2 3

http://www.telerik.com/automated-testing-tools/purchase.aspx http://www.inflectra.com/Rapise/Default.aspx#0

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control the execution of tests and the comparison of actual outcomes to predicted outcomes. Test automation can automate repetitive testing as unit and GUI testing in a formalized testing process that would be difficult to perform manually. Automated software tools could be expensive to purchase by individual companies, especially licensees for teams of testers, as the testing cycles are executed periodically and companies do not need these tools on permanent basis. Use of automated testing tools would significantly shorten the new product development time and improve the quality of developed software. Rapid software prototyping and simulation development software. These tools enable users to rapidly build lightweight, animated simulations of another computer program, without writing code. Rapid prototyping and simulation software allow both technical and non-technical users to experience, test, collaborate and validate the simulated program. Application simulation helps in drawing mock-ups or wireframes without time-consuming, high-risk code-based prototyping. This allows software developers to validate requirements and design choices early on, before development begins. In doing so, risks and costs associated with software implementations can be dramatically reduced and development time significantly shortened. Simulation software helps with fast development of several versions of new product which improve interaction with clients. Shared subscription to Software as a Service (SaaS) applications for management of IT systems development process and IT infrastructure management. This categories of software include, for example, Nagios5 for IT infrastructure monitoring, Jira6 for IT systems development issues tracking and ActiveCollab7 for project management and collaboration (Serbian product developed by A51 company from Novi Sad). The optimal way of using this software becomes Software as a Service through web browser with Internet connection. Oracle databases and application servers. Oracle software licensees, consulting and training can be purchased on shared basis and provided by a local provider. This will facilitate access of companies to more advanced technologies and development of value added IT systems. As Oracle development services are highly requested in Europe, this facility would facilitate export of Serbian products and services to the EU.

4 5 6 7

http://www.microsoft.com/visualstudio/en-gb/products/2010-editions/test-professional http://www.nagios.org/ http://www.atlassian.com/software/jira/overview https://www.activecollab.com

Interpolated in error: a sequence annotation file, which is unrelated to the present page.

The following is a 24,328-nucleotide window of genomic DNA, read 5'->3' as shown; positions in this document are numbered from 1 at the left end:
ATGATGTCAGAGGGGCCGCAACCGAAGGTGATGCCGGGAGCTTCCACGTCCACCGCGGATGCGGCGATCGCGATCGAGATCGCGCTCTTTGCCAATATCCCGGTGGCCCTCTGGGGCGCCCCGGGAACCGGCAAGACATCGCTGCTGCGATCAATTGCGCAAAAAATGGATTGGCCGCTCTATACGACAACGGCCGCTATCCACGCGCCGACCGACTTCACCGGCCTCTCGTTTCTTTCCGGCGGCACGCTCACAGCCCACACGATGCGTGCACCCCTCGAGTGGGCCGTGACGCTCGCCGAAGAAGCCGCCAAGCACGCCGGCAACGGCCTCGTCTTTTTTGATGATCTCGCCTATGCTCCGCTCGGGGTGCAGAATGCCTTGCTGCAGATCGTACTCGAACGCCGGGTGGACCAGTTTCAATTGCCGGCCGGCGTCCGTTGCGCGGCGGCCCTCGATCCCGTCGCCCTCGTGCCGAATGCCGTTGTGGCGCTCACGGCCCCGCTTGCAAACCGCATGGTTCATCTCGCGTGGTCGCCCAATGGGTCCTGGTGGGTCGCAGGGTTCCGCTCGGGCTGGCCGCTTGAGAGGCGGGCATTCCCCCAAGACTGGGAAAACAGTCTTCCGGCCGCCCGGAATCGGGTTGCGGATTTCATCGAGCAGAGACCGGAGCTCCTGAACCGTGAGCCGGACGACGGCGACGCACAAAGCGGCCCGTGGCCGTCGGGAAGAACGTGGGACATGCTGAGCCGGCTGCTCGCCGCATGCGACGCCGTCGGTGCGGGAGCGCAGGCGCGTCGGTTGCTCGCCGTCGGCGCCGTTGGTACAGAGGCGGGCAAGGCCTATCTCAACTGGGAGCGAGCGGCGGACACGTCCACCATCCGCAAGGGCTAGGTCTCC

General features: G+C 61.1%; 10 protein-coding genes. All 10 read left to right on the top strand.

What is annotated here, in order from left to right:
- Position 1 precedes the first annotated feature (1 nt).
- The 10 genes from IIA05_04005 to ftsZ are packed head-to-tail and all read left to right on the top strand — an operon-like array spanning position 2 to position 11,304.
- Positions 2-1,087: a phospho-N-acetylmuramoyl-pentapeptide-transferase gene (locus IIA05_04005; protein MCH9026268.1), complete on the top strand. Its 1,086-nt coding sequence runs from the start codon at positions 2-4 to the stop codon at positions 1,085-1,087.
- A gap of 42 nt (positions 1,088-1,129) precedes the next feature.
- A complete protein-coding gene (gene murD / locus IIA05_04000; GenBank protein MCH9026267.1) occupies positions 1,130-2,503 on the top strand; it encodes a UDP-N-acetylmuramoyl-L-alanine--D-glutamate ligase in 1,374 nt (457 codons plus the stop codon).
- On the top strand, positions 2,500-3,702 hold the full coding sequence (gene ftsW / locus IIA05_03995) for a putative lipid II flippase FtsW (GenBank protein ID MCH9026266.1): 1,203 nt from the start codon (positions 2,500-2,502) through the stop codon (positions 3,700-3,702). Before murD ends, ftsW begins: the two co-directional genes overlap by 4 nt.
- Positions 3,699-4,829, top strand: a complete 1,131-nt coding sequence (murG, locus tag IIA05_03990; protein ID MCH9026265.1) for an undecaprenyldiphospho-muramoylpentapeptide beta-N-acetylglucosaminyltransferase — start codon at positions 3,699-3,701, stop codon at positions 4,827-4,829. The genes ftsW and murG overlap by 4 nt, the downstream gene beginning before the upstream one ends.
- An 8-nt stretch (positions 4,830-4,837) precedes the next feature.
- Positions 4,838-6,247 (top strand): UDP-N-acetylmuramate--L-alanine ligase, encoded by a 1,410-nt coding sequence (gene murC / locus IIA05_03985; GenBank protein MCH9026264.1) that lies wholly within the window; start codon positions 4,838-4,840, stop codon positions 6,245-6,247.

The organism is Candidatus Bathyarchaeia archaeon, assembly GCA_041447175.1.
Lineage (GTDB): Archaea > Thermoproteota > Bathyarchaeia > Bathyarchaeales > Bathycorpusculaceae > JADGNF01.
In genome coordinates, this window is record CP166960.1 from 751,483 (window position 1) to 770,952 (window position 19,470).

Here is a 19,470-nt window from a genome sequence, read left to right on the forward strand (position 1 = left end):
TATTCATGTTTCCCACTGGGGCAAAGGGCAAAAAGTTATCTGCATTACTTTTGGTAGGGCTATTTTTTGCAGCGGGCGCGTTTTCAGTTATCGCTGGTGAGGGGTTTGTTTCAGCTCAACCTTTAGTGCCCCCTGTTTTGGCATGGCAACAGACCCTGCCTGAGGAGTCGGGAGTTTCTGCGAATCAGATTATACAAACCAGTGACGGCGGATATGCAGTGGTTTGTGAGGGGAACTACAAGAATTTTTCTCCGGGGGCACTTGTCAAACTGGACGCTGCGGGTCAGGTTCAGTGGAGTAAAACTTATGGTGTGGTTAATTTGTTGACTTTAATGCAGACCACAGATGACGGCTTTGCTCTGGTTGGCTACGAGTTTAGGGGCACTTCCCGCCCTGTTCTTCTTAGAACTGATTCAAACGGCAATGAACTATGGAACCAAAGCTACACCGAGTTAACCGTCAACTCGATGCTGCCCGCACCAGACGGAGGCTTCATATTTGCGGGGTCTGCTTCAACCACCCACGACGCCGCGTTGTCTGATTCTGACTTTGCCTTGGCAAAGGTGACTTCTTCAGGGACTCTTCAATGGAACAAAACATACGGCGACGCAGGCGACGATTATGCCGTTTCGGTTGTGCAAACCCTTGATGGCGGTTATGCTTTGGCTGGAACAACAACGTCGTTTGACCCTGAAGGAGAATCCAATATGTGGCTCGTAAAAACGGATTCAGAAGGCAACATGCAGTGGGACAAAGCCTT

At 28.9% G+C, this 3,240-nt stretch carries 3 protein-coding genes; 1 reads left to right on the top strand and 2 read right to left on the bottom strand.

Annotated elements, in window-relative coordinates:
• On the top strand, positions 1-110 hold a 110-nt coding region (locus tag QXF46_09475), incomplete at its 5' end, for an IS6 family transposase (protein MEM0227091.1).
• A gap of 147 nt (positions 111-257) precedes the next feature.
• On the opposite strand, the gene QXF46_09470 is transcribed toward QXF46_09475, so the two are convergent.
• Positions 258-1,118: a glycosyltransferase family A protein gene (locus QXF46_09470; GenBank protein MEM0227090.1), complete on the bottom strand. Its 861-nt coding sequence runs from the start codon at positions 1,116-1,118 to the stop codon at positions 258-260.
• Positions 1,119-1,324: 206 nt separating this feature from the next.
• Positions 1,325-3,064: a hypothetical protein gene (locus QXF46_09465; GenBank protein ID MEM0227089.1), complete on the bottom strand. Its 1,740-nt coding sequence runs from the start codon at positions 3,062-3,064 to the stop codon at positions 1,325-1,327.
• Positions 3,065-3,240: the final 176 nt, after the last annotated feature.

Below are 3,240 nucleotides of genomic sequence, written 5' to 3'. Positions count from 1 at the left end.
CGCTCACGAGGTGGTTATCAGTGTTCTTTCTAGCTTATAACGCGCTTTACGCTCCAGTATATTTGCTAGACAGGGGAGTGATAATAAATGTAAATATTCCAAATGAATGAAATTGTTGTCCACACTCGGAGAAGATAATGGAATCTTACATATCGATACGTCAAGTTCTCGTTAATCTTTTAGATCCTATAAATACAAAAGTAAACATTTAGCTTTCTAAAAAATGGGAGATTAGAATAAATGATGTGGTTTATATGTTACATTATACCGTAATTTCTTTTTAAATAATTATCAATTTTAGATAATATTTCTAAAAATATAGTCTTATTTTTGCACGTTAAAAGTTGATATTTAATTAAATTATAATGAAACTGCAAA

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Software tools for management of the SCRUM development process. Free tools do not satisfy anymore the needs of established companies which employ distributed development teams. Commercial SCRUM tools give unparalleled visibility across multiple teams, projects and agile portfolios, providing a centralized environment where all stakeholders – executives, managers, product owners, developers, and testers - can easily work together regardless of location. 2.1.3. Processes and Methodologies Methodologies of Agile software development. After traditional waterfall type of system development methodologies, Agile becomes a necessity to answer the need of development teams to deliver products faster with more frequent interaction with customers. It emphasizes adaptive planning, evolutionary development and delivery, an iterative approach, and encourages rapid and flexible response to change. It is a conceptual framework that would help Serbian ICT companies to improve the internal development processes and the quality of their software via interactions throughout the development cycle. Methodologies of industrial marketing for definition of prices for products and services of Serbian companies in EU countries, and particularly on the German market. Systematic application of these methodologies facilitates market analysis and segmentation, definition of appropriate distribution channels and types of appropriate promotion activities. Industrial marketing is particularly important for Serbian ICT companies in B2B sector. Value chain organization methodologies for ICT products and services. There are several successful ICT clusters in the world and their experience has been analyzed by practitioners and researchers. This experience has been transformed into methodologies and best international practices of value chain organization. The methodologies can be made available to companies directly by training them and disseminated through cluster managers as well as through organisation of the transfer of the best practices of foreign clusters. TRIZ methodology for resolution of engineering problems and creative thinking facilitation. Several ICT companies have intention to develop their own products but are not able to define concepts of new products. This is mainly due to their incapacity to transform potential needs of their clients into technical solutions. Systematic application of TRIZ methodology would help companies in defining concepts of new products based on analysis of clients’ needs and requirements. 2.1.4. Services